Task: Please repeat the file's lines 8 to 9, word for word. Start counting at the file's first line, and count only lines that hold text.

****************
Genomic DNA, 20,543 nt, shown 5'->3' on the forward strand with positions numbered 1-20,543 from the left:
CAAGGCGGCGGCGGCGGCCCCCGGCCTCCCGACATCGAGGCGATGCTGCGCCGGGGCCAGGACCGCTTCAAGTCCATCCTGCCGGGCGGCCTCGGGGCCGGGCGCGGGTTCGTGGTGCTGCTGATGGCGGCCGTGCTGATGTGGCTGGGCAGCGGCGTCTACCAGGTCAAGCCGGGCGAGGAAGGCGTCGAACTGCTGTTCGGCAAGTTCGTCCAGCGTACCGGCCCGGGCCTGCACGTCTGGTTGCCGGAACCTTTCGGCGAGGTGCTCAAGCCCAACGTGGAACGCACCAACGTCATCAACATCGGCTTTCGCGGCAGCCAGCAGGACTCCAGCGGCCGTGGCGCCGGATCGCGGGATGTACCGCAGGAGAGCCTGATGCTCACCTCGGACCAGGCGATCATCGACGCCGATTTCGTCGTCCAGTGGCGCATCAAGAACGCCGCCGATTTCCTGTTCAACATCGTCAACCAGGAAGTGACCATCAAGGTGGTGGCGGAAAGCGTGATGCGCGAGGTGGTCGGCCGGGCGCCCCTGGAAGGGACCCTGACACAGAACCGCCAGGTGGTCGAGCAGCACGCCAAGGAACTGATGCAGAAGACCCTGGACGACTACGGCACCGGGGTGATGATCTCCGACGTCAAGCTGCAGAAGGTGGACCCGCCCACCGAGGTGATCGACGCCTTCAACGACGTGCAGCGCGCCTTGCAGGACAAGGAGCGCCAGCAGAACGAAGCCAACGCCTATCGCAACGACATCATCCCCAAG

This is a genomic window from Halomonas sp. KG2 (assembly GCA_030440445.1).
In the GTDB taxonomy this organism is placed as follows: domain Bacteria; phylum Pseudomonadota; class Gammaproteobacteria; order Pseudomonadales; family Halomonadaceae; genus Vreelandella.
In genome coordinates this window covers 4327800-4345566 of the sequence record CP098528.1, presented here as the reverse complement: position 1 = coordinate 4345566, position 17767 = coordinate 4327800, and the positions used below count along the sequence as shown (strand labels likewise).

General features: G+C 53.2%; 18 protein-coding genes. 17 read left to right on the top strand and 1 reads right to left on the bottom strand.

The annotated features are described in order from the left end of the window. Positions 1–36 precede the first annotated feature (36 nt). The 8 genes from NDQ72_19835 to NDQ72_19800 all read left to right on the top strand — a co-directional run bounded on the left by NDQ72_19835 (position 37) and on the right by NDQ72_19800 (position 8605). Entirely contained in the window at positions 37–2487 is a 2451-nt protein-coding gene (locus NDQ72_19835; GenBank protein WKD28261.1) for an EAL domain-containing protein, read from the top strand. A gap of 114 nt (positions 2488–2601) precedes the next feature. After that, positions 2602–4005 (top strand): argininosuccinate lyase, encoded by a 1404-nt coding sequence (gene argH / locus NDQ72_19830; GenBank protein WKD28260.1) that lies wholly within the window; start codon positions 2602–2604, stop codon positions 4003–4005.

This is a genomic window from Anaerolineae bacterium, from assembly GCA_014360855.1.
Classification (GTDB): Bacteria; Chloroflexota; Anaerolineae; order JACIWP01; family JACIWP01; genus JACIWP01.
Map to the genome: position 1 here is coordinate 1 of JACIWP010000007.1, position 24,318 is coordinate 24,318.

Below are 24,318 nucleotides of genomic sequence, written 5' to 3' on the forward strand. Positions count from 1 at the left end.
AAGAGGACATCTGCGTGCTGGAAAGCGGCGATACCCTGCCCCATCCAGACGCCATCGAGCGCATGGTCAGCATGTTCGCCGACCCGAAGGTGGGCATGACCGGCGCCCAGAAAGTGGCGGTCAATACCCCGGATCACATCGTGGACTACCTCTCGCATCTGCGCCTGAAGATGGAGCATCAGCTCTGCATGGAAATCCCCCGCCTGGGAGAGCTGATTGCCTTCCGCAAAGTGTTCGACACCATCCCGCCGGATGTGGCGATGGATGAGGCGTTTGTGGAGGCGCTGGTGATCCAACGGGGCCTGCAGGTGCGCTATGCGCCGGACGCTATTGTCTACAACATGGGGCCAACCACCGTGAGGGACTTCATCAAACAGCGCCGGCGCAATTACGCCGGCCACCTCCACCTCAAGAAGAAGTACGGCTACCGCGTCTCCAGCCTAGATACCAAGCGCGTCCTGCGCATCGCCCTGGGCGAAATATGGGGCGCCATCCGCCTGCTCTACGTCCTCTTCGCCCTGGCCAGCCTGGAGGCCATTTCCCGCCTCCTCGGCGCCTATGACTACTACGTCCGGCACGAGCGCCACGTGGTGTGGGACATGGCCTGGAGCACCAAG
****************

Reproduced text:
This is a genomic window from Anaerolineae bacterium, from assembly GCA_014360855.1.
Classification (GTDB): Bacteria; Chloroflexota; Anaerolineae; order JACIWP01; family JACIWP01; genus JACIWP01.